You capture so perfectly a childhood moment here–one that is haunting to the narrator and to the reader. What is your scariest childhood memory?
I had a lot of the standard kid fears, I think. Nighttime fears. What’s hiding under the bed? Or what’s waiting in the closet? Or just outside the window? Some nights my worries were more mature; I often went to sleep worried about nuclear bombs — signs of those times, I guess. One Fourth of July down at the beach, I nearly drowned in a riptide. That ranks high — and more real too. But the memory that first popped into my mind at this question was of my mother sitting down at the kitchen table and telling me that if she and Dad broke up, it wouldn’t be because of me and it wouldn’t mean that they loved me any less. Resonant a little with the story here, my mother swears that this conversation never happened. And, in fact, there is no evidence that my parents ever considered separating, much less divorcing. They’re still happily married today.
The end of the story seems a bit magical, otherworldly. Do you think this what the narrator thought happened at the moment it happened, or does he remember the moment differently now that he’s reflecting on it, based on what happened to his brother? (A kind of coping mechanism, maybe.)
I believe that events fell out just as the narrator remembered it. While I think the tendency might be for readers to psychoanalyze him a little, I’m hesitant to do so myself. He believes that recliner lifted and flew, I believe it. (It’s worth noting, perhaps, that the original versions of this story relied purely on the magical; the idea of an embolism was a last-minute addition before I began sending it out. The explanation was an after-thought; the original draft left everything unexplained, unsettled.)
You’ve had success writing mystery stories for Ellery Queen Mystery Magazine and other publications, and you review a lot of mystery/crime novels for The Washington Post. What draws you to these types of stories?
Even as a young reader, my first love was mysteries. I was a big fan of The Three Investigators and of Nancy Drew (though not of the Hardy Boys, for various reasons), and even as my reading matured, I still found my greatest joy in crime novels, spy thrillers and the like: John D. MacDonald, Ken Follett, Jack Higgins. Later and for many years — too many — I felt myself influenced by that seeming division between “literary” and “genre” — thinking that I needed to aim higher in both my reading and my writing. But increasingly that division seems false, when so many of today’s “literary” writers who are drawing on the elements of genre fiction (look at Michael Chabon’s The Yiddish Policeman’s Union, for example, or China Mieville’s The City & the City) and so many of today’s “mystery” writers can be ranked amongst the finest fiction being produced: Tana French’s In the Woods; Laura Lippman’s What the Dead Know; Dennis Lehane’s Mystic River… the list could go on. That bypasses the question. I like stories that can exist both as page-turners — escapist fare on the surface — and as explorations of the human spirit at its most raw and essential, stories that explore people in crisis — in the midst of moments that bare their true selves for others or that force them to see themselves in the starkest terms. The best of today’s crime fiction does just that.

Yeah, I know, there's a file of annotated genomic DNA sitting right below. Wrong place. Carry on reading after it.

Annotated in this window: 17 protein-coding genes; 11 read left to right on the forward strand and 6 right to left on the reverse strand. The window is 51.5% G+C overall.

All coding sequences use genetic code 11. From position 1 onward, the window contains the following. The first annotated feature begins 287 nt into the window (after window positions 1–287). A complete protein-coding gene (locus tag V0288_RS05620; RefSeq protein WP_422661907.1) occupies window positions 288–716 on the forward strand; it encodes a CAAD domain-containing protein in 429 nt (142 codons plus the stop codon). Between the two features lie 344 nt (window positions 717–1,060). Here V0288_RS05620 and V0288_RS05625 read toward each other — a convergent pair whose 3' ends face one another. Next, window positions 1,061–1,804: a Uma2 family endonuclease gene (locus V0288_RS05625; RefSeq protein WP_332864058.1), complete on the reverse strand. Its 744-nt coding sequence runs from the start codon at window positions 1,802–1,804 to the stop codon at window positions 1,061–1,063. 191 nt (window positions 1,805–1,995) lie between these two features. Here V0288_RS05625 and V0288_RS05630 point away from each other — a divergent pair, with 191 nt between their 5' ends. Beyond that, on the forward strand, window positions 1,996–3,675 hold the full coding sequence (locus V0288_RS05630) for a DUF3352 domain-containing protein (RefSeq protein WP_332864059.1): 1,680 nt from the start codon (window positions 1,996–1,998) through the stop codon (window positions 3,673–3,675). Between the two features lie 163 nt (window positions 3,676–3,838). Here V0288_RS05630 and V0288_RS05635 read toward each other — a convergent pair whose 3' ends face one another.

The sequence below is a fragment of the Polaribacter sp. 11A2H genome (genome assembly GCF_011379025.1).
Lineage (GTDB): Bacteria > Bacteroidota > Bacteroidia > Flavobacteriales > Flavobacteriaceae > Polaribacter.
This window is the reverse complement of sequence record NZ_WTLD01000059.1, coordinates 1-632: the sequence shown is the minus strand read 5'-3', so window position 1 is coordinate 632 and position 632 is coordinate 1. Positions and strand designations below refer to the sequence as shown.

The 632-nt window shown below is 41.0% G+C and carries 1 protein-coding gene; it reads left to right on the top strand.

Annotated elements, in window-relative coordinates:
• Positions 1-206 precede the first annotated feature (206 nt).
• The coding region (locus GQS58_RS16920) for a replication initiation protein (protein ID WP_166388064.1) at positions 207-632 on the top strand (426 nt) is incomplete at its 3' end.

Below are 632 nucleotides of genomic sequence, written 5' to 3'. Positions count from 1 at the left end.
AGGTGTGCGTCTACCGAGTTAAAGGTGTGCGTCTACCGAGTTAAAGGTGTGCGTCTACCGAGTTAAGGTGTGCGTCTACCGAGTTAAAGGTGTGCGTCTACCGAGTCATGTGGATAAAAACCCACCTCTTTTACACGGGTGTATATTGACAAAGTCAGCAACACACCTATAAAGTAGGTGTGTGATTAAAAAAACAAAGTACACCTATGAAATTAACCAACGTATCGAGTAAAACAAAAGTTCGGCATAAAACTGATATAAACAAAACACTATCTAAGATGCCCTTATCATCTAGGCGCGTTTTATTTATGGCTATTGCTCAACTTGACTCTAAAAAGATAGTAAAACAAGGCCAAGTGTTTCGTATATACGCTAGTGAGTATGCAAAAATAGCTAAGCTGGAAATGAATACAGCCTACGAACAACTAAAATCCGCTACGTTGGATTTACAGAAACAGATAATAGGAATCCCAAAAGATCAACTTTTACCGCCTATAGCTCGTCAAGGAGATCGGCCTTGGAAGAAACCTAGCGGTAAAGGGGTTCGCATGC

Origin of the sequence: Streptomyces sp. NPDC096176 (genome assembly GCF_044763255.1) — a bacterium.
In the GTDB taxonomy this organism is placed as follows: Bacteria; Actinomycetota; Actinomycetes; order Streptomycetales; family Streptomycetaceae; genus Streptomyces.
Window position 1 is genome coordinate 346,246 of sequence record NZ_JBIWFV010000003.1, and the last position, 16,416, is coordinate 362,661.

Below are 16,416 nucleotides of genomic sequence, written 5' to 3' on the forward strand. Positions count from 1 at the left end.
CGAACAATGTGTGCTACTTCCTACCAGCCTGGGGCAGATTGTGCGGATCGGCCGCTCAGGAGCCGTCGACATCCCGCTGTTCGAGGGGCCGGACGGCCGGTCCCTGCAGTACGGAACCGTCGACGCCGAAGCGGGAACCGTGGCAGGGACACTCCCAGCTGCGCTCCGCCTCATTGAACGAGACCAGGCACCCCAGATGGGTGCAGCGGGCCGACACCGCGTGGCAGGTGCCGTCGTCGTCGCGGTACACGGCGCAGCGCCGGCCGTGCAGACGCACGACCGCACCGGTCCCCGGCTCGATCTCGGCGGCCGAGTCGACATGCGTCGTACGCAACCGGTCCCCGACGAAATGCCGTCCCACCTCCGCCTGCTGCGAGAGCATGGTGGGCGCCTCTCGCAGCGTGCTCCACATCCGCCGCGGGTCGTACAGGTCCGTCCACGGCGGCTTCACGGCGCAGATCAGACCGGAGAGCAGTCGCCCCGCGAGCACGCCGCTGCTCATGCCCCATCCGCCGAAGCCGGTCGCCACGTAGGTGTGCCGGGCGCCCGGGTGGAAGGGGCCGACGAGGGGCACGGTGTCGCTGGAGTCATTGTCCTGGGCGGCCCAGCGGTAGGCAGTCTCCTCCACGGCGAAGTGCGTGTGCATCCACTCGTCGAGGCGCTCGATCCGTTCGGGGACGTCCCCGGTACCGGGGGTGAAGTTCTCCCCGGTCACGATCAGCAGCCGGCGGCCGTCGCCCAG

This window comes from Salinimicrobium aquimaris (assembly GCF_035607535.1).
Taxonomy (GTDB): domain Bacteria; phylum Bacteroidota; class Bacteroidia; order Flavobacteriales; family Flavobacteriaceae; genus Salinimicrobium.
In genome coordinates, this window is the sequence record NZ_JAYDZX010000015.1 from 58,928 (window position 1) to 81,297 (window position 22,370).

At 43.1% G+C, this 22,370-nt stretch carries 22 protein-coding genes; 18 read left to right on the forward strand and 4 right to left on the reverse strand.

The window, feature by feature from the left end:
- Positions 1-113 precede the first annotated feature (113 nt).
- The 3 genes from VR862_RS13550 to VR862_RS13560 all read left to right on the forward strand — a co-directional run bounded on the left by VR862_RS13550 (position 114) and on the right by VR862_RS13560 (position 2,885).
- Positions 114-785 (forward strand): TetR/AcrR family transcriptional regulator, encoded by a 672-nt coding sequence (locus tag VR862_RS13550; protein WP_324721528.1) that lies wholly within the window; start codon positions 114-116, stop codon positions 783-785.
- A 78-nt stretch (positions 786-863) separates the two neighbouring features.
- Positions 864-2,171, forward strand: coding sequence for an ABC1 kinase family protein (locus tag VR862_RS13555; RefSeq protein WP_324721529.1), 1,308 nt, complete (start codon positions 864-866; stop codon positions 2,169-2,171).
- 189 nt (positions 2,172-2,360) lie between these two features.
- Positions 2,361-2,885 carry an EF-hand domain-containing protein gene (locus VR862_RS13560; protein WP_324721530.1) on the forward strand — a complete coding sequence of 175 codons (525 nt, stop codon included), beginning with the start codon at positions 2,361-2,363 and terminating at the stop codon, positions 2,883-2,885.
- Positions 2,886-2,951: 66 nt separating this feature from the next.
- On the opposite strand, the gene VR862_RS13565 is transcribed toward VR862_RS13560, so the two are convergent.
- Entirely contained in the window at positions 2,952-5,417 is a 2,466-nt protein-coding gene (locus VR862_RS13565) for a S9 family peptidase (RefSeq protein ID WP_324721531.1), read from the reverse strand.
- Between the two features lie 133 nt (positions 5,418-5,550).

Your other published stories are often longer in length. How easily did “Up, Up and Away” come to you? Can you talk a little about the differences you’ve found writing flash versus writing more traditional length short stories?
I write long — no doubt about it. Even when I think I have a nice little idea in mind, I end up adding, fleshing out, developing, embellishing, building more connections as I pursue that idea. Suddenly, what I’m writing grows to 5,000 words, or 7,000 or 9,000… or often pushes the 10,000-word mark. This one, however, seemed almost fully formed in my mind before I ever put pen to paper. I don’t think of myself as a very lyrical writer — meaning that I don’t often think that my stories can rely on the language itself, the exquisite turn-of-phrase that illuminates a character or a moment, but rather in the slow accumulation of actions and ideas.
What other projects are you working on now?
I’ve been working on a few short stories more firmly in the crime/suspense category — some completed and submitted, others in process. I’m also working on a novel — tentatively titled “The Dead Girl” — that has been drafted but is in need of some serious revision. Stay tuned for that one.